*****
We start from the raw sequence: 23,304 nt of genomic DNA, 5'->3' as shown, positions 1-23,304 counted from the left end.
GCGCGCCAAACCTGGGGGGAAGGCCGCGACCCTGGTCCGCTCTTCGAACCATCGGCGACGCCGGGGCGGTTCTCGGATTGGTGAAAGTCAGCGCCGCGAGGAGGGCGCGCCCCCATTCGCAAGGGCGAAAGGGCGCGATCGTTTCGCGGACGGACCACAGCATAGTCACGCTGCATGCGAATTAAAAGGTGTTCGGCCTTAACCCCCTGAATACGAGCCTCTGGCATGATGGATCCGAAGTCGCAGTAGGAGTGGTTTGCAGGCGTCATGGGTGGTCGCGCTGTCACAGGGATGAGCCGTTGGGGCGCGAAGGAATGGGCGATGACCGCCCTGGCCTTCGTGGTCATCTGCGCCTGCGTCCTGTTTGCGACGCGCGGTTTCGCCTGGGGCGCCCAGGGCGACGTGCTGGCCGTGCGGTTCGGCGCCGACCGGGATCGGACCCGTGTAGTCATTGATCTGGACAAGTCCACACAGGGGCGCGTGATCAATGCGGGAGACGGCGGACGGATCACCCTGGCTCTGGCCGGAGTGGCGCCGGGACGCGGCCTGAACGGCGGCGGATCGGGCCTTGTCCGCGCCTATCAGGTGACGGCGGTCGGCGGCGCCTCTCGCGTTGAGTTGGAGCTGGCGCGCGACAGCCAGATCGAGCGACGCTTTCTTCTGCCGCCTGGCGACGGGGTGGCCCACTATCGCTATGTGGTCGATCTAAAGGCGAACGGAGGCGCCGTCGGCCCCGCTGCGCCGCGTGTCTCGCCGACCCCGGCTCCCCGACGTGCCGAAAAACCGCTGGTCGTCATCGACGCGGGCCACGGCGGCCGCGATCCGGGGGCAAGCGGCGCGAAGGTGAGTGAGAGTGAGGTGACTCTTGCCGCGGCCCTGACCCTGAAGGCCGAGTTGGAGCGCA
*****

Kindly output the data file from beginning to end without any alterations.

We start from the raw sequence: 23,304 nt of genomic DNA, 5'->3' as shown, positions 1-23,304 counted from the left end.
GCGCGCCAAACCTGGGGGGAAGGCCGCGACCCTGGTCCGCTCTTCGAACCATCGGCGACGCCGGGGCGGTTCTCGGATTGGTGAAAGTCAGCGCCGCGAGGAGGGCGCGCCCCCATTCGCAAGGGCGAAAGGGCGCGATCGTTTCGCGGACGGACCACAGCATAGTCACGCTGCATGCGAATTAAAAGGTGTTCGGCCTTAACCCCCTGAATACGAGCCTCTGGCATGATGGATCCGAAGTCGCAGTAGGAGTGGTTTGCAGGCGTCATGGGTGGTCGCGCTGTCACAGGGATGAGCCGTTGGGGCGCGAAGGAATGGGCGATGACCGCCCTGGCCTTCGTGGTCATCTGCGCCTGCGTCCTGTTTGCGACGCGCGGTTTCGCCTGGGGCGCCCAGGGCGACGTGCTGGCCGTGCGGTTCGGCGCCGACCGGGATCGGACCCGTGTAGTCATTGATCTGGACAAGTCCACACAGGGGCGCGTGATCAATGCGGGAGACGGCGGACGGATCACCCTGGCTCTGGCCGGAGTGGCGCCGGGACGCGGCCTGAACGGCGGCGGATCGGGCCTTGTCCGCGCCTATCAGGTGACGGCGGTCGGCGGCGCCTCTCGCGTTGAGTTGGAGCTGGCGCGCGACAGCCAGATCGAGCGACGCTTTCTTCTGCCGCCTGGCGACGGGGTGGCCCACTATCGCTATGTGGTCGATCTAAAGGCGAACGGAGGCGCCGTCGGCCCCGCTGCGCCGCGTGTCTCGCCGACCCCGGCTCCCCGACGTGCCGAAAAACCGCTGGTCGTCATCGACGCGGGCCACGGCGGCCGCGATCCGGGGGCAAGCGGCGCGAAGGTGAGTGAGAGTGAGGTGACTCTTGCCGCGGCCCTGACCCTGAAGGCCGAGTTGGAGCGCA